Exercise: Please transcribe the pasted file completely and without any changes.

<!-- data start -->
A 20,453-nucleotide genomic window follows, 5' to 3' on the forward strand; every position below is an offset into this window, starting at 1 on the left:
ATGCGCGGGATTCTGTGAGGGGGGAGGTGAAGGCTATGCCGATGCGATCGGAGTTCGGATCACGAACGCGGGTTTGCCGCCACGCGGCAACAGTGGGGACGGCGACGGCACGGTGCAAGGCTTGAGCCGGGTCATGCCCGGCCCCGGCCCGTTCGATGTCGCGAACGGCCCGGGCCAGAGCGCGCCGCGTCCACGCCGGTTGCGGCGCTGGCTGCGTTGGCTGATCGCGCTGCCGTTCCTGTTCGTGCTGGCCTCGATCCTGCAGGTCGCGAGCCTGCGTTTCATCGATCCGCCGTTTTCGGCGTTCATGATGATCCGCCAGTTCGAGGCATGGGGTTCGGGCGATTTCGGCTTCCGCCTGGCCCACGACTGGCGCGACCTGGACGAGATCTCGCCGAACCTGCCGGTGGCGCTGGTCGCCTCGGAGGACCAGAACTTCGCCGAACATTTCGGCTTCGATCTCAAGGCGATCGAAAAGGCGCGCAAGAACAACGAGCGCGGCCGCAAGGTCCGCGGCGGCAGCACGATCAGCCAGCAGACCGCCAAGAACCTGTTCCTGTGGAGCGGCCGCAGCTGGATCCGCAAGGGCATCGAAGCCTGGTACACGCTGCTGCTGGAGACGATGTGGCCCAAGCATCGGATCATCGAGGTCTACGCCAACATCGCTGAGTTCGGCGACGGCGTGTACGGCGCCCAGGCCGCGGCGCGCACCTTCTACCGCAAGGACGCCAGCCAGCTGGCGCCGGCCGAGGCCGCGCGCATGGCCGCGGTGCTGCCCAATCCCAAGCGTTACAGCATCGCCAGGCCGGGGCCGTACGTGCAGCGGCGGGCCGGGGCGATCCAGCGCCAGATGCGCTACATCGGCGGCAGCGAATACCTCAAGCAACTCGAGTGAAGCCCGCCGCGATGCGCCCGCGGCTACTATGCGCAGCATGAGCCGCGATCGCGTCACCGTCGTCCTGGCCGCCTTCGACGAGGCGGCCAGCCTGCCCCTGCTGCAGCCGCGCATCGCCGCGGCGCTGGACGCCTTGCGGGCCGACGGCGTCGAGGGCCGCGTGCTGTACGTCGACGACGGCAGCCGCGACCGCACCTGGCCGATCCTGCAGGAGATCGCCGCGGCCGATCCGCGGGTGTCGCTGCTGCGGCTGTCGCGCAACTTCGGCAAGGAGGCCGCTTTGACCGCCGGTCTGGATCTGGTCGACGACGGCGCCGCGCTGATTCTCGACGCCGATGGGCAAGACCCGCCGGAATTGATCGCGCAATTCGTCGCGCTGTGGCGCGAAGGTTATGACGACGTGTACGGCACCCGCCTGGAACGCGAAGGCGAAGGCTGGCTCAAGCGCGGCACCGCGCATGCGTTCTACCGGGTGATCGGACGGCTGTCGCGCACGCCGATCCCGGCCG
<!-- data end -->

A 20,453-nucleotide genomic window follows, 5' to 3' on the forward strand; every position below is an offset into this window, starting at 1 on the left:
ATGCGCGGGATTCTGTGAGGGGGGAGGTGAAGGCTATGCCGATGCGATCGGAGTTCGGATCACGAACGCGGGTTTGCCGCCACGCGGCAACAGTGGGGACGGCGACGGCACGGTGCAAGGCTTGAGCCGGGTCATGCCCGGCCCCGGCCCGTTCGATGTCGCGAACGGCCCGGGCCAGAGCGCGCCGCGTCCACGCCGGTTGCGGCGCTGGCTGCGTTGGCTGATCGCGCTGCCGTTCCTGTTCGTGCTGGCCTCGATCCTGCAGGTCGCGAGCCTGCGTTTCATCGATCCGCCGTTTTCGGCGTTCATGATGATCCGCCAGTTCGAGGCATGGGGTTCGGGCGATTTCGGCTTCCGCCTGGCCCACGACTGGCGCGACCTGGACGAGATCTCGCCGAACCTGCCGGTGGCGCTGGTCGCCTCGGAGGACCAGAACTTCGCCGAACATTTCGGCTTCGATCTCAAGGCGATCGAAAAGGCGCGCAAGAACAACGAGCGCGGCCGCAAGGTCCGCGGCGGCAGCACGATCAGCCAGCAGACCGCCAAGAACCTGTTCCTGTGGAGCGGCCGCAGCTGGATCCGCAAGGGCATCGAAGCCTGGTACACGCTGCTGCTGGAGACGATGTGGCCCAAGCATCGGATCATCGAGGTCTACGCCAACATCGCTGAGTTCGGCGACGGCGTGTACGGCGCCCAGGCCGCGGCGCGCACCTTCTACCGCAAGGACGCCAGCCAGCTGGCGCCGGCCGAGGCCGCGCGCATGGCCGCGGTGCTGCCCAATCCCAAGCGTTACAGCATCGCCAGGCCGGGGCCGTACGTGCAGCGGCGGGCCGGGGCGATCCAGCGCCAGATGCGCTACATCGGCGGCAGCGAATACCTCAAGCAACTCGAGTGAAGCCCGCCGCGATGCGCCCGCGGCTACTATGCGCAGCATGAGCCGCGATCGCGTCACCGTCGTCCTGGCCGCCTTCGACGAGGCGGCCAGCCTGCCCCTGCTGCAGCCGCGCATCGCCGCGGCGCTGGACGCCTTGCGGGCCGACGGCGTCGAGGGCCGCGTGCTGTACGTCGACGACGGCAGCCGCGACCGCACCTGGCCGATCCTGCAGGAGATCGCCGCGGCCGATCCGCGGGTGTCGCTGCTGCGGCTGTCGCGCAACTTCGGCAAGGAGGCCGCTTTGACCGCCGGTCTGGATCTGGTCGACGACGGCGCCGCGCTGATTCTCGACGCCGATGGGCAAGACCCGCCGGAATTGATCGCGCAATTCGTCGCGCTGTGGCGCGAAGGTTATGACGACGTGTACGGCACCCGCCTGGAACGCGAAGGCGAAGGCTGGCTCAAGCGCGGCACCGCGCATGCGTTCTACCGGGTGATCGGACGGCTGTCGCGCACGCCGATCCCGGCCG